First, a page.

We intend to implement the new standards in April next year alongside many of our other family justice reforms. In the meantime we will need to undertake some further work with the Family Procedure Rules Committee and the Legal Aid Agency. I encourage all of you who provide expertise in this area to start preparing as soon as possible by ensuring that you comply with the new standards.
We could not have got to this position without the expertise and support of the Family Justice Council. I am very grateful to the President of the Family Division, Sir James Munby, for his leadership – not just in this area – but across all of the family justice reforms. I am also grateful to members of the Council for leading much of this work on the standards.
In civil justice , many changes have been made as a result of Lord Justice Jackson’s report into civil litigation costs. The response to that report by the government has sought to ensure that justice continues to be done but that claims are proportionate and that the costs are not out of proportion to the issues involved.
Whilst the report was specifically looking at the costs of litigation, as Sir Rupert pointed out in his report one of the principal complaints about expert witnesses was that many expert reports were too long and often addressed irrelevant issues.
The Civil Procedure Rules restrict expert evidence to that which is reasonably required to resolve the proceedings and expert evidence can be restricted by the Court. Again these are subject to judicial oversight and in the interests of justice.
You are aware of course that change is not only confined to processes and procedure. Public funds are being reduced in the justice system in the same way as they have had to be in other areas of government; the costs of proceedings more generally are under ever greater scrutiny. This is unavoidable. The challenge is to see how justice can continue to be done in this changing environment.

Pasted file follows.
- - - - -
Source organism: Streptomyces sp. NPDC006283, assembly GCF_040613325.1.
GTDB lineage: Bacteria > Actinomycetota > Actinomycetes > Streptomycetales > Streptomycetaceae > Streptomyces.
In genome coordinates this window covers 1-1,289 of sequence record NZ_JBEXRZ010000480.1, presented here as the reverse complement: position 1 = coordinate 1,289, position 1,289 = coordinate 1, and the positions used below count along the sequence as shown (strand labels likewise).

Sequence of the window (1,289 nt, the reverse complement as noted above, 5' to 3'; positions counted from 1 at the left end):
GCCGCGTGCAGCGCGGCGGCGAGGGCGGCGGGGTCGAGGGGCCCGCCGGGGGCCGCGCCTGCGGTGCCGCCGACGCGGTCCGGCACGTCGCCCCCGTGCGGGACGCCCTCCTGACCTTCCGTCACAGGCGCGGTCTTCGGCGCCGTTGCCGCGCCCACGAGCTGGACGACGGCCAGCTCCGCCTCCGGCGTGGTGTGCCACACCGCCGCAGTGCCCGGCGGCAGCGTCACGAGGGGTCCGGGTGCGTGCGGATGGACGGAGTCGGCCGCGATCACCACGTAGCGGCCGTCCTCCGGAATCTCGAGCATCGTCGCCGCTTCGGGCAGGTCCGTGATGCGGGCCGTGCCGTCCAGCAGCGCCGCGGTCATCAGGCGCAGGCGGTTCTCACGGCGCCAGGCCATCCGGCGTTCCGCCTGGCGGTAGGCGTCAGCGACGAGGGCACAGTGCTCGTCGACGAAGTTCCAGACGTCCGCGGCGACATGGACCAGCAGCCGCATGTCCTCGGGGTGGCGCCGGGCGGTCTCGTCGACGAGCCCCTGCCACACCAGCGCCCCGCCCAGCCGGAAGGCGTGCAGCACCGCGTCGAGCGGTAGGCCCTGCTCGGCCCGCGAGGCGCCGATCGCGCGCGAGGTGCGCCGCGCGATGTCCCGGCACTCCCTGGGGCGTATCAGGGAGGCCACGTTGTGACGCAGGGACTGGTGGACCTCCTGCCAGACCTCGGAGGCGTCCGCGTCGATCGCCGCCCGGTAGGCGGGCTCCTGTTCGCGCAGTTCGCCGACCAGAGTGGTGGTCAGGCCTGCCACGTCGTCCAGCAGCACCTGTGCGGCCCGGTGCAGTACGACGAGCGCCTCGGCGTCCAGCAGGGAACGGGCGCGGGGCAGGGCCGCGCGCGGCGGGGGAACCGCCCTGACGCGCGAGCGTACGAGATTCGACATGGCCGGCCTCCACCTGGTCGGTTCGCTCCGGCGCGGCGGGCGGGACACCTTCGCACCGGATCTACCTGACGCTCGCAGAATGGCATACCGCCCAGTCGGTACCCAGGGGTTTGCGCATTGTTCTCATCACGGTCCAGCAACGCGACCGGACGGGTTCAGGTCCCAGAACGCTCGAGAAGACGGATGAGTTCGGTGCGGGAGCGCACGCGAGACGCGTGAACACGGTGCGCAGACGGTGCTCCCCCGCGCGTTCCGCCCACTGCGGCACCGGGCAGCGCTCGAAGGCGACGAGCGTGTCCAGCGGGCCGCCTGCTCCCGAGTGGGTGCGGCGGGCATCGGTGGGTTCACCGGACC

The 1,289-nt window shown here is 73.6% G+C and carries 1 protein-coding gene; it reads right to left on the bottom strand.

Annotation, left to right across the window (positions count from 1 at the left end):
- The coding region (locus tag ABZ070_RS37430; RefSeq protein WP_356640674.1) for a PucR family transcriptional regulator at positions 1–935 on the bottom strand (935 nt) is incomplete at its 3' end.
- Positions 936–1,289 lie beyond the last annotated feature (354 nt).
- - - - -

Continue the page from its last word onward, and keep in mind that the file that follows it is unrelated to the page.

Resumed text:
Expert witnesses cannot be immune from this process and I appreciate that the changes to legal aid payments will have an impact on many of you in this room today.
As you know, a new set of fixed fees and hourly rates were introduced in late 2011 that codified for the first time the rates that could be paid to individual expert witness types.
With some limited exceptions, these rates are set to be reduced by a further 20% before the end of the year. This follows the most recent consultation on legal aid reform and ensures that the rates represent value for money and reflect more closely the rates paid elsewhere for such services.
I can assure you that these are not changes have been taken lightly. Ultimately we have had to make some very difficult decisions. With continuing fiscal challenges, the Government must continue to ensure that every aspect of fee remuneration represents value for money. This includes the fees currently paid to experts.
Changes happen and more is to come but as I hope I have made clear the changes are also in the interests of justice.
No-one should be in any doubt that high quality expert evidence will continue to play an important role in all court proceedings. There will always be a need for expert opinion about questions that are outside the knowledge, skill and experience of the court.
In this vein the MoJ has recently commissioned Coventry University to lead some research on experts in family law. This work is focussed on identifying good practices and practical suggestions on the nature and content of an effective and efficient expert witness process.
I encourage as many of you as possible to participate in this work and I look forward to working with you all.